In the season two premiere of Ted Lasso, Leslie Higgins (Jeremy Swift) decides to bring on sports psychologist Dr. Sharon (Sarah Niles) to help AFC Richmond player Dani Rojas (Cristo Fernandez) battle an unexpected trauma. As Director of Football Operations, Leslie makes the pivotal decision to keep Dr. Sharon on board to further assist the team and boost morale. His choice is instrumental in the show’s development going forward, and Swift is more than excited to play the role of a catalyst.
The A.V. Club spoke to Swift about how Ted Lasso tackles therapy in season two, the pressure to maintain the show’s quality, how Higgins is finally his real self, and whether or not he’s a football fan in real life. You can watch the video below or read on for parts of the transcript.
The A.V. Club: What was it like to be back on set for season two?
Jeremy Swift: It was a relief to be back on set. It was exciting. And also, you know, we felt grateful because so many people don’t have work in this climate or are isolated. It took a little bit of getting used to because I think some of the crew had done other shows where they were wearing masks last year but it was the first time for the most of the cast to be doing that. But we got through it. The main thing was to try and up the bar for the quality of the show, or at least don’t drop it. We’ve been amazed by everybody’s reaction to it, so we just wanted to keep the quality control in check.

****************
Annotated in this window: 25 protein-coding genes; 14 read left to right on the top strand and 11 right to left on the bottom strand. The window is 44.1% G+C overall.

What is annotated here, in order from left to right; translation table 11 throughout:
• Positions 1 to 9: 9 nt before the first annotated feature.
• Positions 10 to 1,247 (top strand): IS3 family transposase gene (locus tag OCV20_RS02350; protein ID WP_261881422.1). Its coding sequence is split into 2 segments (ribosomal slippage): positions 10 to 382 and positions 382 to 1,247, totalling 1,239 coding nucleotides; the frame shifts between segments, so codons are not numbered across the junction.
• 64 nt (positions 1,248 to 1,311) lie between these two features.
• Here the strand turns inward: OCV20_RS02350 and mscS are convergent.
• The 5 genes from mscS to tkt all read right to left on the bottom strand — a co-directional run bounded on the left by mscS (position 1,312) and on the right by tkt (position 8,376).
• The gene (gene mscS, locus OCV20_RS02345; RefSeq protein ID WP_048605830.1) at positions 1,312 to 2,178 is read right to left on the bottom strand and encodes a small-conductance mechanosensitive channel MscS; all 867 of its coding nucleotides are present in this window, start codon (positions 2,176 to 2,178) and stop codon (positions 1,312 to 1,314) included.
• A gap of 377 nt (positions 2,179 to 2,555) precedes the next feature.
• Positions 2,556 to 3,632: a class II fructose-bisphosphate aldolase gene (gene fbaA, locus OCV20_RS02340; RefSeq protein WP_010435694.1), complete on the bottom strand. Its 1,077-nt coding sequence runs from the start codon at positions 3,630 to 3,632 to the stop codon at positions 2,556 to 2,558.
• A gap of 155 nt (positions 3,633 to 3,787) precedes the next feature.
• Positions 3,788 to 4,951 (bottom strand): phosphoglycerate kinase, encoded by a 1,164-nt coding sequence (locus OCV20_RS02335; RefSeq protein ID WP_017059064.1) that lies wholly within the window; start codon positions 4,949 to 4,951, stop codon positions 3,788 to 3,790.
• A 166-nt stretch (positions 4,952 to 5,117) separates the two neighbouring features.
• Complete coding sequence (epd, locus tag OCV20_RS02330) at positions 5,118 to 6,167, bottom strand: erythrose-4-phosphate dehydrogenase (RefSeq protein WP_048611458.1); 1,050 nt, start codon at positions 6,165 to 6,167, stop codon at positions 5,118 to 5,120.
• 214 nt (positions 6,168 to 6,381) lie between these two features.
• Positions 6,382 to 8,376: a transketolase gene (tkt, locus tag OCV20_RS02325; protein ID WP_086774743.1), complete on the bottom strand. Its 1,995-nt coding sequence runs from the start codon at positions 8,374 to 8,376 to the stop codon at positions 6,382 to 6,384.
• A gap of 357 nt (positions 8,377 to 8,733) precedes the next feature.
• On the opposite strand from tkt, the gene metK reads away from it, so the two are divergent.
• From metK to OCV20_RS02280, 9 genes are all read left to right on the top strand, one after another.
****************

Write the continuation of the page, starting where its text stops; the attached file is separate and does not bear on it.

AVC: Did you feel the pressure to deliver something as spectacular as season one because it was so well-received with critical acclaim and award nominations.
JS: Yeah. More importantly, just the public and on social media, they just loved it. It was a difficult bit of second album syndrome. The writers are so smart. It was within their capabilities. I think the scripts really tackle that and are really, really strong and are hopefully as adorable and funny as they were in the first season. And full of lots of delicious surprises as well.
AVC: Higgins is a big proponent of getting the sports psychologist, which is such a big deal. How did it feel to be the proponent of a storyline that shifts the direction of season two?
JS: I enjoyed that bit of writing and the fact that it normalized therapy and made it seem applicable to what people would assume is just a physical job. We are united in brain and body, it’s all got to work together, and it’s great to see that acknowledged. It was fun to be the character that brings that on board.